MG Maniac

War Hero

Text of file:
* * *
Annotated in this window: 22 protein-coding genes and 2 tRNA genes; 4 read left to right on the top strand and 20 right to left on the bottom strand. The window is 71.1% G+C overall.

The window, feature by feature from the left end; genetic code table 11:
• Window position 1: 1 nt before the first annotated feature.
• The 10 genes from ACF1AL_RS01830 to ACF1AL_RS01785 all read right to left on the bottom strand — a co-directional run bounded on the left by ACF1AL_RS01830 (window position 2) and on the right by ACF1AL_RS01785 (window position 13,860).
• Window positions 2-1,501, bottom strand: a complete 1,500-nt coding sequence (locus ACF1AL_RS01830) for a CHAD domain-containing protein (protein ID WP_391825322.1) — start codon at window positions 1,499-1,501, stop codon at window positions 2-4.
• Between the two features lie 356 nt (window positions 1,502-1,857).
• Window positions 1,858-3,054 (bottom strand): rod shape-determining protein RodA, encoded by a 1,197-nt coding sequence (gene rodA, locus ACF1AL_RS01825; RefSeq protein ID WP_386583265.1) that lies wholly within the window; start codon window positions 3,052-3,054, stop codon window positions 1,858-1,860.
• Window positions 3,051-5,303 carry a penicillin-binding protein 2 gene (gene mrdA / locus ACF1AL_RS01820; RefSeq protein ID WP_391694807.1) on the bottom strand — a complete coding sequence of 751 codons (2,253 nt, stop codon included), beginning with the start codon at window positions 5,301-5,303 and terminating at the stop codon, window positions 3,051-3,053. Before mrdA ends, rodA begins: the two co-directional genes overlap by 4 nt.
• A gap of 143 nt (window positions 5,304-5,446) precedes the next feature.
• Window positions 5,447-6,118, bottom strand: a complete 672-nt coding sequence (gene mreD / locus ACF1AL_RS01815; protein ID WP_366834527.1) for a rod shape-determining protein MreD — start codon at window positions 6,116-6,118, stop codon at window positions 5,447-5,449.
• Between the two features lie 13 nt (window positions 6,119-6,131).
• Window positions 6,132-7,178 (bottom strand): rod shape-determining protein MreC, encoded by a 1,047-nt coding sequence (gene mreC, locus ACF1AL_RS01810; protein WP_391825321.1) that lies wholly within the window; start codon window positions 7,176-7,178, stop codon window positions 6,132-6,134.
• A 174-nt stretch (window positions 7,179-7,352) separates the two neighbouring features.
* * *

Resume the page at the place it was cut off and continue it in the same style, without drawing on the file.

SPB ... agree with most of your argument there ... but don't think the narraitve does fissle out that early on ... The Somalian fishermen were in reciept of subsidies from not only Britian but Denmark, Japan, Sweden, Iraq, USSR and Germany as well, however when that dried up they were forced in to quite object poverty which as we all know when faced with trying to provide for the family for some there is no alternative than to diversify into crime ... and then when the "Warlords" realised that this was actually a good way of generating large amounts of dosh etc so from some inept fishermen and some "petty" crime it transpired quite rapidly into "organised crime". I agree that the situation is escalating and I suspect it is only a matter of time before they eventually kill someone. I still think that the Insurers could actually do something to wards reducing the payouts to the pirates like perhaps banning ships from traversing the area but as they are hiking up the premiums and raking in the profits then think they are perhaps a bit loath to actually do anthing. Also as the pirates get more and more dosh they can increase the area of their operations and work further and further out from land by using mother ships etc and are obviously armed with a bit more than clubs & machete's ... suspect the good old AK-47 will be evident in numbers and I suspect the only way that they will be sorted out is by culling a few!